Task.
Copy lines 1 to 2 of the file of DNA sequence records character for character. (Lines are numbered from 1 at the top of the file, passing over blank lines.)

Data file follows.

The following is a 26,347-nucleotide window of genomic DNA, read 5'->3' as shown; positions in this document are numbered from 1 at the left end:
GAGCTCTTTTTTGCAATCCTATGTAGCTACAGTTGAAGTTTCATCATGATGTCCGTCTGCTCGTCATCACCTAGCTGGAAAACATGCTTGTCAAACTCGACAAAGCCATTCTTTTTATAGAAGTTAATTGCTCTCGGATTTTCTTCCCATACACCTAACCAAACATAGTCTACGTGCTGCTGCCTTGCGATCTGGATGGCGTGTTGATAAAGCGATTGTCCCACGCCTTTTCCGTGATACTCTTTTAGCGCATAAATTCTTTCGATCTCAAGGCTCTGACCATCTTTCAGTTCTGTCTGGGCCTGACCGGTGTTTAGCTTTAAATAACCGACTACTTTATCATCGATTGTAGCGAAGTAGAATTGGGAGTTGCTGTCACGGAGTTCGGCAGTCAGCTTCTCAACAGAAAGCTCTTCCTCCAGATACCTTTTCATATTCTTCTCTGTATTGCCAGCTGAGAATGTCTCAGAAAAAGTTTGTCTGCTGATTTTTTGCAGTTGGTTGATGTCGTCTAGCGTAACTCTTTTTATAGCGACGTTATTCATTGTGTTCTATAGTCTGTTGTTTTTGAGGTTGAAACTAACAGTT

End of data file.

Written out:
The following is a 26,347-nucleotide window of genomic DNA, read 5'->3' as shown; positions in this document are numbered from 1 at the left end:
GAGCTCTTTTTTGCAATCCTATGTAGCTACAGTTGAAGTTTCATCATGATGTCCGTCTGCTCGTCATCACCTAGCTGGAAAACATGCTTGTCAAACTCGACAAAGCCATTCTTTTTATAGAAGTTAATTGCTCTCGGATTTTCTTCCCATACACCTAACCAAACATAGTCTACGTGCTGCTGCCTTGCGATCTGGATGGCGTGTTGATAAAGCGATTGTCCCACGCCTTTTCCGTGATACTCTTTTAGCGCATAAATTCTTTCGATCTCAAGGCTCTGACCATCTTTCAGTTCTGTCTGGGCCTGACCGGTGTTTAGCTTTAAATAACCGACTACTTTATCATCGATTGTAGCGAAGTAGAATTGGGAGTTGCTGTCACGGAGTTCGGCAGTCAGCTTCTCAACAGAAAGCTCTTCCTCCAGATACCTTTTCATATTCTTCTCTGTATTGCCAGCTGAGAATGTCTCAGAAAAAGTTTGTCTGCTGATTTTTTGCAGTTGGTTGATGTCGTCTAGCGTAACTCTTTTTATAGCGACGTTATTCATTGTGTTCTATAGTCTGTTGTTTTTGAGGTTGAAACTAACAGTT